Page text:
BEIJING (Reuters) - China will push anti-corruption cooperation when it hosts this year’s G20 summit, Foreign Minister Wang Yi said on Thursday, after it suspended an international anti-corruption task force because domestic companies declined to participate.
China suspended the task force, which had been drawing up G20 policies for increasing transparency of offshore financial structures, this year after taking over the G20 presidency, according to sources, who called it a setback to global efforts to crack down on shell companies.
China is one of several countries under pressure to share data on paper companies after the “Panama Papers”, documents from Panamanian law firm Mossack Fonseca, revealed how the rich and powerful use such structures to avoid taxes and in some cases conceal ill-gotten gains.
As one of China’s top 10 priorities for September’s summit in the city of Hangzhou, Wang said China would promote a three-pronged approach to anti-corruption cooperation, including formulating principles to chase down high-level fugitives, setting up a research center on fugitives and stolen assets, and drawing up a 2017-2018 anti-corruption “action plan”.
“The three-pronged anti-corruption structure of establishing principles, mechanisms and operations, will ensure corrupt individuals in the G20 have nowhere to hide and no way to cover their tracks,” Wang told a news conference on the summit.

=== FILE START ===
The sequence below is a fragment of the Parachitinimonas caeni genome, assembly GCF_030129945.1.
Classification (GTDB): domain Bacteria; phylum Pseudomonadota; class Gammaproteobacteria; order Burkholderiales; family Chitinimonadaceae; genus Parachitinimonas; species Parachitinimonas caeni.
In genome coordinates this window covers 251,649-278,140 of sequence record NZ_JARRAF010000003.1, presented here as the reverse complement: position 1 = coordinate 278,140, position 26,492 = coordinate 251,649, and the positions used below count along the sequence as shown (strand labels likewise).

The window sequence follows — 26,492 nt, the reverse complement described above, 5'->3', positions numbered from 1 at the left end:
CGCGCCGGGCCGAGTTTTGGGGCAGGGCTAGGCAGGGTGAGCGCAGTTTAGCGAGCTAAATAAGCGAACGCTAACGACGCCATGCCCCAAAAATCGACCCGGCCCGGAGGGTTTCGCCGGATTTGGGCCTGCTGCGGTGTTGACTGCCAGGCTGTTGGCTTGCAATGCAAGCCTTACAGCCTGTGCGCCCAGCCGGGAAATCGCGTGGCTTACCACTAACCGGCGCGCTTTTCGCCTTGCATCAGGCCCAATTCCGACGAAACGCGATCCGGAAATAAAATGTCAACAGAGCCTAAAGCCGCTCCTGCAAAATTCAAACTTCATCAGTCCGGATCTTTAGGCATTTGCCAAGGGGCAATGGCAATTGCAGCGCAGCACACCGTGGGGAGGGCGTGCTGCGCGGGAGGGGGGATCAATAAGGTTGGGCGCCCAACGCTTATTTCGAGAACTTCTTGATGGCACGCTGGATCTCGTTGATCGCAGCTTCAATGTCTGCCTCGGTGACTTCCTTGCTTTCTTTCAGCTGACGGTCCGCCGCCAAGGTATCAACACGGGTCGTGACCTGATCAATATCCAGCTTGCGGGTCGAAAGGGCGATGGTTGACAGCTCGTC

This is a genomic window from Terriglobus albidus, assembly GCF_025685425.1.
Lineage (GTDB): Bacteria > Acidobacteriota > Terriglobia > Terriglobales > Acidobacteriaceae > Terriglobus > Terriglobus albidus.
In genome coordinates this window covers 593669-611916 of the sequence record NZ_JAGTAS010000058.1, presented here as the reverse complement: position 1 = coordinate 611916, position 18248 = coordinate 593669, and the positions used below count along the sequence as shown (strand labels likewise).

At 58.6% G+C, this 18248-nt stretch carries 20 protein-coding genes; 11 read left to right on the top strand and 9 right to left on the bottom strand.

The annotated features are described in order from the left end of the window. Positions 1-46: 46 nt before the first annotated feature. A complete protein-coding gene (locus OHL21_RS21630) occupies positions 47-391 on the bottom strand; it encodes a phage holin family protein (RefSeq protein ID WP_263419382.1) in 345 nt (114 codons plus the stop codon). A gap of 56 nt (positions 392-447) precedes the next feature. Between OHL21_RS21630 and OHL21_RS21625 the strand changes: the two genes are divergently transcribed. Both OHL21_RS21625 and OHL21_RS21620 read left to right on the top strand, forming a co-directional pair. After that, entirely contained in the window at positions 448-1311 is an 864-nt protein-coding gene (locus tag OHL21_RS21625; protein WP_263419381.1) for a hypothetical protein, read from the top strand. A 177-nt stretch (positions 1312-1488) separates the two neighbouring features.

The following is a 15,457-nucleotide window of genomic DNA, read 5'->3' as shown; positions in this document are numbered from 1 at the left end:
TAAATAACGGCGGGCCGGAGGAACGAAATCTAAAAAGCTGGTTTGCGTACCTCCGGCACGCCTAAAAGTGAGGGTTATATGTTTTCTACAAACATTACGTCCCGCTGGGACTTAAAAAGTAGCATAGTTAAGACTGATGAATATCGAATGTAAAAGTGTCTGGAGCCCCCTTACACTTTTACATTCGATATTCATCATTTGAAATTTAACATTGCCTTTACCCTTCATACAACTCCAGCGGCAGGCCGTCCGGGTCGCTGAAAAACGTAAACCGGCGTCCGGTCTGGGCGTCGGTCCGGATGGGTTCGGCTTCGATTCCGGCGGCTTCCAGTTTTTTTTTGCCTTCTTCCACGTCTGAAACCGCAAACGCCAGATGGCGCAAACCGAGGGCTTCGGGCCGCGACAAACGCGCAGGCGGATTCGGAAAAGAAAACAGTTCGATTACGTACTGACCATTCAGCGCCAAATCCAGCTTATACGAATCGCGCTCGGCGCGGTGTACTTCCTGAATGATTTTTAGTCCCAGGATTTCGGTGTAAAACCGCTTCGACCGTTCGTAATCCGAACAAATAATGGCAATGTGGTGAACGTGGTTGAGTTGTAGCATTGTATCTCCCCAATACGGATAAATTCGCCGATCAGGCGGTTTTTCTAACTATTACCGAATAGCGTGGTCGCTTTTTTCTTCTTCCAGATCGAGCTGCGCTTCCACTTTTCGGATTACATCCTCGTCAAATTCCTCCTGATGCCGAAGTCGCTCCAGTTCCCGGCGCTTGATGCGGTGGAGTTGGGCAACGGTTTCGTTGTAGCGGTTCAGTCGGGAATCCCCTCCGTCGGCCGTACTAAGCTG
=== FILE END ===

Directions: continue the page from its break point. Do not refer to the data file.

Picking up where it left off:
He did not elaborate on the plans.
China has been trying to get increased international cooperation to hunt down suspected corrupt officials who have fled overseas since President Xi Jinping began a drive against deeply rooted graft more than three years ago.
But Western countries have been reluctant to help, not wanting to send people back to a country where rights groups say mistreatment of suspects remains a problem, and also complaining China is unwilling to provide proof of their crimes.
China has said it has talked with U.S. officials about the case of Ling Wancheng, the brother of Ling Jihua, a former senior aide to retired president Hu Jintao.
Ling Jihua is facing charges on suspicion of taking bribes, illegally obtaining state secrets and abuse of power.
Ling Wancheng is in the United States, though he has denied through his U.S. attorney that he handed state secrets to U.S. authorities.
Reporting by Michael Martina; Editing by Robert Birsel